Money talks -- especially when it's a cash transaction over $10,000. That's the point at which banks and other financial institutions have to report to the Internal Revenue Service the customer who withdrew or deposited cash. These reports put IRS officials on the scent of money launderers, who then, the IRS hopes, lead to the mobsters who unload the ``dirty'' money in the first place.
``The surest way to get at the mob is to get at the mob's money,'' says James Harmon, director of the President's Commission on Organized Crime. ``Organized crime today uses banks and other financial institutions as routinely, if not as frequently, as legitimate businesses,'' the commission's 1984 report states.
Banks that don't report the cash transactions can get in big trouble. On Feb. 7, for instance, the First National Bank of Boston -- the largest bank in New England and the 16th largest in the United States -- pleaded guilty to a felony charge of ``willfully and knowingly'' failing to report $1.22 billion in cash transactions with nine foreign banks. First National was fined $500,000 -- the largest fine ever slapped on a financial institution for violating currency law.
A few days later it was reported that two companies owned by Boston's Angiulo family, reputed leaders of a large organized-crime ring, held accounts with the bank. The bank put the accounts on an ``exempt list'' of customers whose cash transactions don't need to be reported to the IRS. As of this writing it is not known whether there is any connection between these two events, but now a US Senate subcommittee has announced it will investigate the bank -- which is still being probed by the Justice Department's financial investigative task force here. Government clamps down
The case is significant because, for the last two years, the federal government has focused on cutting off the drug supply by choking the money channels that feed it. Thirteen presidential task forces and 12 Federal Bureau of Investigation task forces, as well as ad hoc groups, are on the laundering trail. As the Feds crack down on financial institutions, ``alternate ways will be found to launder money, and they are going to become more sophisticated, but right now, banks are a very important process,'' says Patrick Walsh, special attorney with the Boston strike force, under the Department of Justice. Mr. Walsh was a key player in Operation Greenback, a successful government attack on money laundering in Florida initiated in 1980.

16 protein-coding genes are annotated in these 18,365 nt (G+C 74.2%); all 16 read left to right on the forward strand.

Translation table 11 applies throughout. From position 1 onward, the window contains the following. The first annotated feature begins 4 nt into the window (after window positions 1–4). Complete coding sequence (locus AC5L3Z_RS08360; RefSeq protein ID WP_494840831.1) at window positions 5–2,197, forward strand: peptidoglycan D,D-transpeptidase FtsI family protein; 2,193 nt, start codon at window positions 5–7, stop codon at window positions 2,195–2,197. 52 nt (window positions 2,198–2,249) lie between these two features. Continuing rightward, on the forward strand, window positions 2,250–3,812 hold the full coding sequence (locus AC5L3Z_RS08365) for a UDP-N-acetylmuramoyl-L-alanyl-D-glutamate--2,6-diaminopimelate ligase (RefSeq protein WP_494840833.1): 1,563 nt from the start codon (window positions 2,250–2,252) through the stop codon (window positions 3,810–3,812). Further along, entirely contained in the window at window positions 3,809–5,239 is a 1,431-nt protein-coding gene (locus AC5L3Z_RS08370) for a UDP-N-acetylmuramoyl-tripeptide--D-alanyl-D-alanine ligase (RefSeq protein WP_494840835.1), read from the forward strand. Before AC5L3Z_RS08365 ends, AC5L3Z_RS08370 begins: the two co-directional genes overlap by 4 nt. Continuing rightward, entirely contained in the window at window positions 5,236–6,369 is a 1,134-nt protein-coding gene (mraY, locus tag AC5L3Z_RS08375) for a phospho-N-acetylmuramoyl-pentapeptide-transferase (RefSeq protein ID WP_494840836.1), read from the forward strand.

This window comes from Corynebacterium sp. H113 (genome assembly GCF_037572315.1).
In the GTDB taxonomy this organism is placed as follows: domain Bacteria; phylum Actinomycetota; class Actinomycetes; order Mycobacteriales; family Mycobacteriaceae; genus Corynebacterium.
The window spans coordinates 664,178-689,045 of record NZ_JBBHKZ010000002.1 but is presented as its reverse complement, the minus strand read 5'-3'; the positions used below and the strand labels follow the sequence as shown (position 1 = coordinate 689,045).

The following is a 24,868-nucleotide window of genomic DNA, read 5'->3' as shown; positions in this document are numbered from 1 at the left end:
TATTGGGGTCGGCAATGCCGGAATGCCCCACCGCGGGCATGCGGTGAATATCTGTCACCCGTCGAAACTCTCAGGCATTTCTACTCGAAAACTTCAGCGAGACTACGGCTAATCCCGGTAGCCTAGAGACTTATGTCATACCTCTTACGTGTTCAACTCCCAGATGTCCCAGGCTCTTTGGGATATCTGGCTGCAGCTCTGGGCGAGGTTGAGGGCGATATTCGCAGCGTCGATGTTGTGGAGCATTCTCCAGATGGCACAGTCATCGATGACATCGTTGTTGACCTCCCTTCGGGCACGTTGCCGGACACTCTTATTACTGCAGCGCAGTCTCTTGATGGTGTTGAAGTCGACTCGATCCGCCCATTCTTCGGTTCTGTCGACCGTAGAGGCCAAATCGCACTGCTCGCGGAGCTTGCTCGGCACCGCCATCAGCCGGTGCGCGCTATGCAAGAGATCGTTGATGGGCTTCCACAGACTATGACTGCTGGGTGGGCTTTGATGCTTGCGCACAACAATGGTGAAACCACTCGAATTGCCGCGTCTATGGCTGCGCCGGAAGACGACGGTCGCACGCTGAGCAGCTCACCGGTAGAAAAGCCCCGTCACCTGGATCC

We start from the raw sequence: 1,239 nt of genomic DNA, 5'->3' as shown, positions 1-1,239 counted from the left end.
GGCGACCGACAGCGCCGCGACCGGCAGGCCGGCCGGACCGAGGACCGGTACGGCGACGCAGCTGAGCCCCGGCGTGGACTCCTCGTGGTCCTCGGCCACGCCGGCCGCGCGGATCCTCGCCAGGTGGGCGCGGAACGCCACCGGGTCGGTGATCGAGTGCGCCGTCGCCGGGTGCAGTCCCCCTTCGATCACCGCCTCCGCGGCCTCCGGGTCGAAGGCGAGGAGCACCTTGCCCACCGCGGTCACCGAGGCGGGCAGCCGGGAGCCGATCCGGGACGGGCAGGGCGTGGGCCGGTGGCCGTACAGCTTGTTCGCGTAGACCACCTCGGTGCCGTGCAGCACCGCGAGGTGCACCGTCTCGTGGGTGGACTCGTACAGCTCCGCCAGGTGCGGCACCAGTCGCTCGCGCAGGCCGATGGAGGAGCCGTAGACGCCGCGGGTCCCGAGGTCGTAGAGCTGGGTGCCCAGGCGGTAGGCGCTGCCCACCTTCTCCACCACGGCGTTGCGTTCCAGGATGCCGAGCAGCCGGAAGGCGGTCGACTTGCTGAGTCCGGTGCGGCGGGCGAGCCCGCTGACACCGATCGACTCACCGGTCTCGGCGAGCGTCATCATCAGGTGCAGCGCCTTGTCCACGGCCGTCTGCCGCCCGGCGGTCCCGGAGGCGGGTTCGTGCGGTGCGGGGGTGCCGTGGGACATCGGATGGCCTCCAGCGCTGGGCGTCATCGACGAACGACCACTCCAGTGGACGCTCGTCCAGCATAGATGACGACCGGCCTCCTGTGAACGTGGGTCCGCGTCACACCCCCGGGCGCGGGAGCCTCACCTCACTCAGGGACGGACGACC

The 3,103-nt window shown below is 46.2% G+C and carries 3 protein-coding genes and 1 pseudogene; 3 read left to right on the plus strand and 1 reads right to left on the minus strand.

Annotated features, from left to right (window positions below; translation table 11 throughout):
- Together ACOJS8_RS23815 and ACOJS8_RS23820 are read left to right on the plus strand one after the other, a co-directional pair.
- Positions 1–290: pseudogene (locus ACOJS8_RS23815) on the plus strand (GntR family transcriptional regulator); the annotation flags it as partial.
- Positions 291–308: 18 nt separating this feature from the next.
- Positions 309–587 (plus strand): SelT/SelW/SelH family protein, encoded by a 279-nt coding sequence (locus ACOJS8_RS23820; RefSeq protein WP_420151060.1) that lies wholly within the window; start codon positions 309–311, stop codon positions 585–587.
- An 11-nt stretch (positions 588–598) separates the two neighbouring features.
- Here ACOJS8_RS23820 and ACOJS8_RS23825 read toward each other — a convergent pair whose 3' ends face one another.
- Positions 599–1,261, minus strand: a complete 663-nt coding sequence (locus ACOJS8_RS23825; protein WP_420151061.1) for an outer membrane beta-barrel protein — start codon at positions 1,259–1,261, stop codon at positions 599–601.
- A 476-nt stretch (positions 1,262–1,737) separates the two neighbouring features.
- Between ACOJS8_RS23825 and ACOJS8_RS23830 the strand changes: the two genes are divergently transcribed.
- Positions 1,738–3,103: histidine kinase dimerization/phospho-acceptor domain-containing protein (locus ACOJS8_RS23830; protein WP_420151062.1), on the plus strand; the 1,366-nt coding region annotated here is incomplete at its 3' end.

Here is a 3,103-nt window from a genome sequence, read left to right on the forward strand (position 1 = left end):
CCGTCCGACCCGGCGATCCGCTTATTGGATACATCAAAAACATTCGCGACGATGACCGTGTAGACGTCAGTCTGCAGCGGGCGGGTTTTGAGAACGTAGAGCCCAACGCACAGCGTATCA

The term ``laundering'' means covering up the source of money generated by ill-gotten gains (narcotics, racketeering, etc.) to make the money appear legitimate (profits from a normal-looking business, loans, letters of credit, etc.). Although banks play a key role, they are often unaware they are being used by organized crime, experts say. ``We haven't found that bankers [themselves] are principally involved,'' says Charles Domroe, a special FBI agent who is an authority on money laundering.
Drugs are by far the biggest black-market cash generators in the country. In a very general estimate, the presidential commission put annual US profits from the drug trade at $50 billion to $75 billion. Of that, some $5 billion to $15 billion moves overseas each year, and ``once it's in the financial channels of international commerce, it's like looking for a needle in millions of haystacks,'' said Mr. Harmon, the commission's director, at a conference here last week. Infinite ways to wash money
``The ways to launder money are only limited by the imagination of the launderer,'' Harmon says.
The big challenge for launderers is pure bulk -- how to get tons of cash out of the country for payoffs, and how to get the rest back in as profits. Drug dealers pull in wads of 10- and 20-dollar bills from street sales. As this cash works its way up the chain of brokers and wholesalers, it is literally carried about in boxes, suitcases, bags, and small trucks.
When Operation Greenback first started snooping around Florida, recalls Mr. Walsh, investigators discovered people unabashedly approaching teller windows with bags stuffed with cash. They would exchange the cash for larger bills or cashier's checks, or deposit it in phony accounts. Bank officials either did not comply with reporting rules because the rules hadn't been enforced or were bribed by organized crime.
But as the investigation tightened its grip, the wash techniques got more creative. Private planes flew cash to the Caribbean. Couriers with phony names would collect cashier's checks, hand them to the proper party, and be out of the country before the Feds could trace the fake names. A private currency exchange was set up between Miami and Colombia, circumventing the bank system. Crime figures would have runners hit 20 bank branches a day, with $9,000 deposits (only $10,000 and over has to be reported to the IRS). The banks were then instructed to wire the total overseas, usually to a bank in a ``bank secret'' country (such as Switzerland or Panama), which does not have to inform US officials of transactions.
``With a team, you could launder a million, without any problem, in a single day,'' says Richard Wassenaar, assistant commissioner for crime investigation at the IRS. Following the money trail
Launderers are not usually the same people who deliver narcotics. Now, traffickers hire expert lawyers and financial consultants to do the work for them.